Tuesday, May 01, 2007

Court Upholds Navy Chaplain Selection Policy

In a doctrinally important decision yesterday, the U.S. District Court for the District of Columbia rejected claims by three non-liturgical Protestant ministers that the composition of the Navy's chaplain corps violates the First Amendment. Plaintiffs, who had been rejected for the corps, argued that liturgical Protestant chaplains were unconstitutionally over-represented in relation to the religious preference of Navy personnel served. In Larsen v. United States Navy, (DDC, April 30, 2007), the court upheld the Navy's current policy of taking the best-qualified candidates regardless of denomination, and found that plaintiff's challenge to the Navy's former policy of proportional representation of denominations is moot since the policy is no longer in effect.

In evaluating the Navy's current policy, the court held that under the Supreme Court's decision in Goldman v. Weinberger, the court should not apply the normal strict scrutiny standard used in free exercise cases. Instead, where military policy is involved, the court must use a more deferential analysis. The court said:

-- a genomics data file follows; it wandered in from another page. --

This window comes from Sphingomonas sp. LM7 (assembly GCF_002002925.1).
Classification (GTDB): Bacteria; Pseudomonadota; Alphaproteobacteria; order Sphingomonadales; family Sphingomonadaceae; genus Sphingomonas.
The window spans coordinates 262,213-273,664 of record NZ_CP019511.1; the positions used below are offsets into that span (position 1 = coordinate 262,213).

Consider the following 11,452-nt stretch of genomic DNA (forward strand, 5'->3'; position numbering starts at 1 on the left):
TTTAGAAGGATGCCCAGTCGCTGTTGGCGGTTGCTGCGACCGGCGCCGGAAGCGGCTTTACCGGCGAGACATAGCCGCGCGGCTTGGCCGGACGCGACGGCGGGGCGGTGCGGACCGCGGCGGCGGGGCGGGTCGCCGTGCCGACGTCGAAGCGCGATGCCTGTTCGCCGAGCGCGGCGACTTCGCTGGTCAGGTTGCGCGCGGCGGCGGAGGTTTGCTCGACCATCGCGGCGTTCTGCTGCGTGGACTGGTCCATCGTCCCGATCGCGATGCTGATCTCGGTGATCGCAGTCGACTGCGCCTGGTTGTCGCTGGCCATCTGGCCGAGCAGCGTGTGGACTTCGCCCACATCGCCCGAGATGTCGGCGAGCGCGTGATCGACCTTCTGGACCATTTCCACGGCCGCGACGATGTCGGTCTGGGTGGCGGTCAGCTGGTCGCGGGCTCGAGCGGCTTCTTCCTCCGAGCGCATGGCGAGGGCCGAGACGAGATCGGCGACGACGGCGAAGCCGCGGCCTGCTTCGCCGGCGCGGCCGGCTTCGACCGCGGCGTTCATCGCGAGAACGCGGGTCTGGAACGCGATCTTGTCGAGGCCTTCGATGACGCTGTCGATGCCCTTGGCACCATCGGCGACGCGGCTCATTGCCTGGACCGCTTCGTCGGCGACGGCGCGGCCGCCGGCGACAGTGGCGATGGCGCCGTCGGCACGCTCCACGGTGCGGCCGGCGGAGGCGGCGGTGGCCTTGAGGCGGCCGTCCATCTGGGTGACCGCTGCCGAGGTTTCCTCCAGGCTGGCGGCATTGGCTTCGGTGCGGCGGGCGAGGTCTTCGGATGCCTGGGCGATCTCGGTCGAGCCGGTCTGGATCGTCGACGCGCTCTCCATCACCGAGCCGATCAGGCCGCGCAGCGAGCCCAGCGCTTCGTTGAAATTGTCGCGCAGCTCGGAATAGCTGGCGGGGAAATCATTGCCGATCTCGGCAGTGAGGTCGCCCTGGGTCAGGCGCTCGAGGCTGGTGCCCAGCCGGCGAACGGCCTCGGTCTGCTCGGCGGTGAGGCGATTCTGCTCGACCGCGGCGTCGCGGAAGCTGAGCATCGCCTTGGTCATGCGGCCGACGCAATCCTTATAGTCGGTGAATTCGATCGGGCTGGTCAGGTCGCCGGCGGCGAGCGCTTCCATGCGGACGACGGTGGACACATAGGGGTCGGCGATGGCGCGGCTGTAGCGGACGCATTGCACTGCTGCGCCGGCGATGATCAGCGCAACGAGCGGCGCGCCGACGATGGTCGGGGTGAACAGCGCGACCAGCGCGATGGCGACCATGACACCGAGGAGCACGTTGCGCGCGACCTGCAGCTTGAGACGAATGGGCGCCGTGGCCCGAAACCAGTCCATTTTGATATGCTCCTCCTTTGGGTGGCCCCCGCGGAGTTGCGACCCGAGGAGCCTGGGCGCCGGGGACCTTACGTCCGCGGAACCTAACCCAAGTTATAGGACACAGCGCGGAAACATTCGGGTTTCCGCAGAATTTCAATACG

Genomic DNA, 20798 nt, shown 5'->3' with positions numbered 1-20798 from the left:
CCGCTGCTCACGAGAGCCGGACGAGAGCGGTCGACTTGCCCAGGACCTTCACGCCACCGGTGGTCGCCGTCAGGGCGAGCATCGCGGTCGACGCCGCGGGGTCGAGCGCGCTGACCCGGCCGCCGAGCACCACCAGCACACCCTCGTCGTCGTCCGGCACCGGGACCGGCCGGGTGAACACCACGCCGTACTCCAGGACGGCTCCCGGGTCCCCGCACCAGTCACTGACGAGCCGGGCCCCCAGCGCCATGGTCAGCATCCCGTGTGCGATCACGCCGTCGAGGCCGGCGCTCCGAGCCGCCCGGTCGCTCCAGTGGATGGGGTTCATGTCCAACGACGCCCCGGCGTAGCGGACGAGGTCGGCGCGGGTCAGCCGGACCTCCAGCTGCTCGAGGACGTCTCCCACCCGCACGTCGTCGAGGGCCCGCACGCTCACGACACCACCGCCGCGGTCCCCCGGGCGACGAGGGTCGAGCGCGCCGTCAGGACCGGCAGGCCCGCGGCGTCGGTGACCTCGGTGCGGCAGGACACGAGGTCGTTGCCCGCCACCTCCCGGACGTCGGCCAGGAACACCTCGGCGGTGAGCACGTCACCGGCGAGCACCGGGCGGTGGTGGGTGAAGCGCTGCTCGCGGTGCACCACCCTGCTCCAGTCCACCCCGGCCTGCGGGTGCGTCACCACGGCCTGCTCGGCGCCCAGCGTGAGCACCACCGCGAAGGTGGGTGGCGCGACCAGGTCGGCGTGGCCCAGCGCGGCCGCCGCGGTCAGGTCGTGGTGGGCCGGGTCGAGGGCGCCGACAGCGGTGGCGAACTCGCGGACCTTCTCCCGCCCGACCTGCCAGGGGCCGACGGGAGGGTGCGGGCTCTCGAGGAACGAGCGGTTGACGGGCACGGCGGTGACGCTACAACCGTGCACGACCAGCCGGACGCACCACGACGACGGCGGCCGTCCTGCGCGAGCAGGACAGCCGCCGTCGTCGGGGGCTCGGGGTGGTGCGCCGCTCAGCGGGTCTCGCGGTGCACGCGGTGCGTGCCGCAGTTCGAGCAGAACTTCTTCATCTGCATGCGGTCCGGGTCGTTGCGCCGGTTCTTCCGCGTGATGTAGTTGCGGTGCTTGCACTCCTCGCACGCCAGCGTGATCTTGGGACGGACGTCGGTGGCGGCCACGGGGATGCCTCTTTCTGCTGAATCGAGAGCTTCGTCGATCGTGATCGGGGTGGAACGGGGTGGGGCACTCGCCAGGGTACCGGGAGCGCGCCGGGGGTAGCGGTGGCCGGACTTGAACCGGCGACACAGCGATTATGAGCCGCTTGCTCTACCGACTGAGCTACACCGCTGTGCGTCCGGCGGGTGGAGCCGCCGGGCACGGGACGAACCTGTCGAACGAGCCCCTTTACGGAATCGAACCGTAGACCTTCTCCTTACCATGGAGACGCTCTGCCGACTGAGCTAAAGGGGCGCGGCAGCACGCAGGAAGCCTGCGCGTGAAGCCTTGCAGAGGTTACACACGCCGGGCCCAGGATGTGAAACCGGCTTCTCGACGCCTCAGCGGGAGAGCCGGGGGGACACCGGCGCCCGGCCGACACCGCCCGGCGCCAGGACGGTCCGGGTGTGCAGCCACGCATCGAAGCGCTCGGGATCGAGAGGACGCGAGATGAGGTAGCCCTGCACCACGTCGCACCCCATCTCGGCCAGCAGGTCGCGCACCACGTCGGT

If the Navy were constitutionally required to organize and constitute a chaplaincy, so as to ensure the free exercise rights of its service members, then the chaplaincy program would have to not only be narrowly tailored to the free exercise needs of the Navy's service members, it would have to be in relative synergy with it.... If, as is the case here, the Navy is permitted, but not constitutionally required, to accommodate religious needs of its members via a chaplaincy program, the Navy's program need not satisfy every single service members' free exercise need, but need only promote free exercise through its chaplaincy program. The program is constitutionally sound if it simply works toward accommodating those religious needs.
The court found that the Navy's current program seeks legitimate military ends and is designed to accommodate the rights of Navy personnel to an appropriate degree. It found that plaintiffs' proposal that the chaplain corps reflect the actual religious demographics of the Navy confuses number of adherents with the religious needs of personnel, which may not be proportional to their numbers. A more tailored program would require the Navy to become excessively entangled in studying the religious habits and interests of its members.